Colorado Springs Military Newspaper Group

Schriever Sentinel

A leader’s perspective: Excellence

Commentary by Lt. Col. Kevin Williams

50th Civil Engineer Squadron commander

“Excellence in All We Do” is one of our core values. While I strive for excellence, I sometimes find myself not being excellent in every area of my life. For example, I’m in pretty good shape but I’m not in the best shape according to Air Force fitness standards. While I scored 95% on my last fitness assessment, I didn’t score 100%. This may seem like a small thing, but we’re talking about being excellent. And it’s relative for everyone. Some may be thinking, “I’m having a hard time scoring 80% so why is he tripping over a 95%?” The point is, the challenge for me is that last 5%. My challenge is not your challenge and vice versa.

So, how do we achieve excellence? Three things come to mind: goals, consistency and accountability. We’ve all learned the importance of setting goals, both short and long, to chart a path for completing objectives and tasks. Without goals, you don’t know what you’re aiming for and why. You’re shooting from the hip hoping to hit the target. Setting goals involves planning and figuring out the intermediate steps to help you reach your goal.

While attending Air Command & Staff College, I set a goal to max the fitness test. Sit-ups, push-ups and the abdominal circumference measurement have never been problematic for me. But the run is a real challenge. Although I ran track in high school and college, I really didn’t know the first thing about running long distances. So I bought a book to gain an understanding of what I needed to do. I began by running approximately 10 miles per week to establish a good base. About three months out, I began to increase my mileage every week until I was running 20 miles per week. In addition to running long distances, I mixed in sprints of 100, 200, and 400 meters every other week or so. One thing I learned is if you want to run faster, you have to run fast! After three months of running sprints and long distances, I tested and maxed the fitness test, primarily because I maxed the run portion of the test. I set my goal, planned each step, followed each step and in the end reached my goal.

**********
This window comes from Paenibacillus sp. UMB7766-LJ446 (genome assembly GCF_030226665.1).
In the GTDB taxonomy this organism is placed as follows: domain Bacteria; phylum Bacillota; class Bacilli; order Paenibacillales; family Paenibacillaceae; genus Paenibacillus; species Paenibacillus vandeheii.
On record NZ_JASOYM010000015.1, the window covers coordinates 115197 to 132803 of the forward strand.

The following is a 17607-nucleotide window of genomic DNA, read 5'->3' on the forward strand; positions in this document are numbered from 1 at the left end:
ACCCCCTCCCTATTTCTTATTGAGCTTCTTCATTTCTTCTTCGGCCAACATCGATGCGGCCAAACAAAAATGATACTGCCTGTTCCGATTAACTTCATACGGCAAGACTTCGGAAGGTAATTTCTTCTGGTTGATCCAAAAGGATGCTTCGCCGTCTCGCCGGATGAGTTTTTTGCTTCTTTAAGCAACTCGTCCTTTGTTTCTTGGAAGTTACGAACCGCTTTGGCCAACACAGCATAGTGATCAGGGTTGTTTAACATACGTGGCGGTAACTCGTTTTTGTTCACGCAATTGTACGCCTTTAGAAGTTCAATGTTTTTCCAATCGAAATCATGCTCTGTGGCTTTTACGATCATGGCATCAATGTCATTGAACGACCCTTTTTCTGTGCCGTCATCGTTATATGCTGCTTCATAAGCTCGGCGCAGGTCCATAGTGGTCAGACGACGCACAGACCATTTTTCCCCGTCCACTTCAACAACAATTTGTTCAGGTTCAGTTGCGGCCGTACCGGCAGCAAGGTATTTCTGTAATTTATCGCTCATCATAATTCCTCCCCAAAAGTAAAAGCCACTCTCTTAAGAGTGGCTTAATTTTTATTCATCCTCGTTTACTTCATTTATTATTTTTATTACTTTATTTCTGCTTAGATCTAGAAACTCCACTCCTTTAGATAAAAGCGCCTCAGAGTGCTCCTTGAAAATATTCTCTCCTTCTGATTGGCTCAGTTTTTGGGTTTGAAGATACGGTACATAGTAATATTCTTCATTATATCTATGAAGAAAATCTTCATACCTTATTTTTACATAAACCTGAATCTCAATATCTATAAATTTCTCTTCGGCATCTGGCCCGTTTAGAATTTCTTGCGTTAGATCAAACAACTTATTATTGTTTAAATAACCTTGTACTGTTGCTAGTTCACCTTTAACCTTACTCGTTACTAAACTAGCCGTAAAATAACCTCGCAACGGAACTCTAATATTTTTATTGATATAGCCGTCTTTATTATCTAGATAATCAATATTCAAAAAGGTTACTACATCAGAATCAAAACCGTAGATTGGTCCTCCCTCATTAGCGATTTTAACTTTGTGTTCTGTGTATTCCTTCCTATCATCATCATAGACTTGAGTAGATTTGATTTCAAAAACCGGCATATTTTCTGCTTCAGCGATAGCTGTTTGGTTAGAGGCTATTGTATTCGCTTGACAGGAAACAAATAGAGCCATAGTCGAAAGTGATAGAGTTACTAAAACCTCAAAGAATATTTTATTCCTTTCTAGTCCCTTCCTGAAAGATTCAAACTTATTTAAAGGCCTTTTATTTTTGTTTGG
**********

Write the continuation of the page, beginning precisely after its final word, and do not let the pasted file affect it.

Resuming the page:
Many of us are eager to start a task or project, but we don’t finish strong or don’t finish at all. We’re inconsistent. Consistency is steadily and constantly doing what’s needed to obtain your goals without fail. If I would have continued with the training regimen that I started at ACSC, I would have scored 100% on my last fitness test just as I did before. In this instance, my lack of consistency is what prevented me from being excellent in this area. If you find that you have a difficult time in being consistent and disciplined, you may find that an accountability partner may help.

One thing that helped me to max my previous run was the fact that I ran with someone who knew more about running long distances than I did. That person helped me to achieve my goal by motivating and pushing me. He held me accountable to the goal I set. If you’re not accountable to someone, I encourage you to partner with someone who will hold you accountable. You have several resources at your disposal: your co-workers, the HAWC, fitness center staff or if you’re in the 50th Mission Support Group, come out to PT every morning at 6:15 a.m. and Chief Master Sgt. Timothy Winfree, Mission Support Group superintendent, will whip you into shape!

I challenge you to be great, be excellent. Set goals, be consistent and find an accountability partner. Allow them to challenge you if you’re not meeting your goals. Our AF requires the untapped potential that lies in you. And if you see me around, ask me if I run a 9:30 mile and a half yet!

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